- Don’t poke the snake with a stick. Avoid conflict whenever possible, and avoid people who are dangerous. Do not assume that you can contain their wickedness at a boundary.
- Just because you’ve done stupid stuff doesn’t mean that you have to keep on doing stupid stuff in order to be consistent. This is a reflection of Harry Browne's Previous Investment Trap. Consistency is a vastly overrated virtue, and it is better to admit that you were wrong and stop going in the wrong direction.
- Not everyone who is on your side is on your side. In a group interpersonal conflict, individuals may choose sides for purely selfish or strategic reasons, rather than those that they state openly.
- There is nothing inherently ennobling about hardship. My concept of masculinity long held that a man undertook great and challenging tasks and overcame obstacles. Suffering for a cause is noble. I now think otherwise.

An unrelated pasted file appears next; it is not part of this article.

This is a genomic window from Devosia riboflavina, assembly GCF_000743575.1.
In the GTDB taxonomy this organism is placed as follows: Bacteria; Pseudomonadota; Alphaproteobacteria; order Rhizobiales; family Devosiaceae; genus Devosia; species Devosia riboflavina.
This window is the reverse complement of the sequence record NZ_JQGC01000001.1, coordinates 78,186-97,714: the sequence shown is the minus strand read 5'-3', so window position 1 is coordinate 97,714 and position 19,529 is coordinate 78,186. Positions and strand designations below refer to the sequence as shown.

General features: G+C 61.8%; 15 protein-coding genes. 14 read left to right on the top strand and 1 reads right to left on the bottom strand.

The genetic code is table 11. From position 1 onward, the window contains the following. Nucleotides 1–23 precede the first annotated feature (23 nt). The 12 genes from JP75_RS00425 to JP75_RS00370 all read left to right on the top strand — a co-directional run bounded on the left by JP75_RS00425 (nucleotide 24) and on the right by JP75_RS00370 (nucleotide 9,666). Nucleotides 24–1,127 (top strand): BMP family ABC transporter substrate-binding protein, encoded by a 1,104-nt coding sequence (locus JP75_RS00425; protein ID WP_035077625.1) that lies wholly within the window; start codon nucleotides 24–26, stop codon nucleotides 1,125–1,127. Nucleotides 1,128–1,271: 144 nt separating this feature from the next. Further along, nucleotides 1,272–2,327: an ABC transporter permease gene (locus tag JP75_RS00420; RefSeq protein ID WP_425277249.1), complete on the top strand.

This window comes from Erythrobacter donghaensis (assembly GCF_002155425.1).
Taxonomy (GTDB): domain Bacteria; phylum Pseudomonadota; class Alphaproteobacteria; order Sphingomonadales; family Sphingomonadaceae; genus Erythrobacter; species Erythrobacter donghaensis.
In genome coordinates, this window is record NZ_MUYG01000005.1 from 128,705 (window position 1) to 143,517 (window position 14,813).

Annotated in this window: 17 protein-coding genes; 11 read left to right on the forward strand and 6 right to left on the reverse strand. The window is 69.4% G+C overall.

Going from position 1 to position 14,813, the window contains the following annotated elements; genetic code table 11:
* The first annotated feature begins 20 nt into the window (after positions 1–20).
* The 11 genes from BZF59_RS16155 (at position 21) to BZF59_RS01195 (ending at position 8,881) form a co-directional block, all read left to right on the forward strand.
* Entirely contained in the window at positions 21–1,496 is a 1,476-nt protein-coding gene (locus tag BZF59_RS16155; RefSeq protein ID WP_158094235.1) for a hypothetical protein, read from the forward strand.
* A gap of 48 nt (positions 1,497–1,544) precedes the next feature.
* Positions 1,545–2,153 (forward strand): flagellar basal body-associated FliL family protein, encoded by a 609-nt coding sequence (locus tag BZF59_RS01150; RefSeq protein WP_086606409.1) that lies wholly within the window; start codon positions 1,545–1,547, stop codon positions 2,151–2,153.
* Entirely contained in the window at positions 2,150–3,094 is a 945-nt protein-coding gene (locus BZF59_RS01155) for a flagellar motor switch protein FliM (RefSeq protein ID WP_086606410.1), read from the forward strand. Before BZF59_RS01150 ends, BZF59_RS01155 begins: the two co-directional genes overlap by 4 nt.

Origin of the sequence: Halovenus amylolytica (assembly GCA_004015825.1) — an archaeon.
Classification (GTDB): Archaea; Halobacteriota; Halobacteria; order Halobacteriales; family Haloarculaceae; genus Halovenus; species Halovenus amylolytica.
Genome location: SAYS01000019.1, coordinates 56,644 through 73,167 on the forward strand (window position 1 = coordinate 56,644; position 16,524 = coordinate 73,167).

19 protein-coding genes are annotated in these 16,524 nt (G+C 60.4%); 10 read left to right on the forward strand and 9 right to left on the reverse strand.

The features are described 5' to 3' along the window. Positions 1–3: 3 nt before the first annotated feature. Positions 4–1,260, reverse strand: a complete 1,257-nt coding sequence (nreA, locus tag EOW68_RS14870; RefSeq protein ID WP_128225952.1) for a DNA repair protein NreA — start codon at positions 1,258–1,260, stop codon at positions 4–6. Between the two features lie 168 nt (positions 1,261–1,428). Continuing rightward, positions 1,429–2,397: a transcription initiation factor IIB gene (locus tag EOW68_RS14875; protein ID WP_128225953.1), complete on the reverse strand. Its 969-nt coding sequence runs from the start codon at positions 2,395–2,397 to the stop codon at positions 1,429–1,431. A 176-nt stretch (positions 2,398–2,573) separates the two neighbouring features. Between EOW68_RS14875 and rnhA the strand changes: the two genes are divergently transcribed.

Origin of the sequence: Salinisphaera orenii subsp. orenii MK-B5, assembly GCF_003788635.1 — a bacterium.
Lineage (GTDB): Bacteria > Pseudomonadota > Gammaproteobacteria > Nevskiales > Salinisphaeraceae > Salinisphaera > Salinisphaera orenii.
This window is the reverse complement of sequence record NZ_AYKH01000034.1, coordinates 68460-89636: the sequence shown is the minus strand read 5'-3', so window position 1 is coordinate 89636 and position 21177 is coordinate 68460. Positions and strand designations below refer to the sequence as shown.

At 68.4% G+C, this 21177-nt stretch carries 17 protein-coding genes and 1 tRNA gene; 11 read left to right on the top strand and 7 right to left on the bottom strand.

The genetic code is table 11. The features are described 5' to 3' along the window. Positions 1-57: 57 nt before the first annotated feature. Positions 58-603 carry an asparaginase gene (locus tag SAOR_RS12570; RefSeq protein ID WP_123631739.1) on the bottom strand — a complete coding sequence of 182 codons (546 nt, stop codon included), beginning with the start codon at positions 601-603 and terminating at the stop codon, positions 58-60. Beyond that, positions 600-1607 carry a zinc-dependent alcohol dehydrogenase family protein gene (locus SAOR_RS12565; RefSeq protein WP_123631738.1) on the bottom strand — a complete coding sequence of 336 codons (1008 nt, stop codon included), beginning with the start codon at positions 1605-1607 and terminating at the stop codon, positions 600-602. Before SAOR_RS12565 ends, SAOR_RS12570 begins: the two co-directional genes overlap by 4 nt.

- Go where the cheese is. Taken from the book Who Moved My Cheese?, anticipate that shit will fall out of the sky, and be prepared to move as conditions change. Be on the lookout for change, have a backup plan for everything, and implement it immediately when the change occurs. That you do not like the change will not prevent it from taking place.
- ‘Should be’ got nothing to do with it. Partially inspired by Harry Browne's Rights Trap, this rule asserts that just because something ought to be has no bearing on what will actually happen. Protesting violations of rights, ethical codes, or even written laws will not help you at all.
Sunday, September 27, 2009
Last November, I described an episode of Star Trek: The Next Generation, in which a one-shot character had a list of 102 personal 'laws'. These were aphoristic principles that guided her life. In the past year, I've been intentional about formulating such life lessons. I keep a MS Word document on my hard drive listing these thoughts, and each one goes through a probationary period before being accepted as both true and important. Here are some of the results, including some probationary laws, with explanations: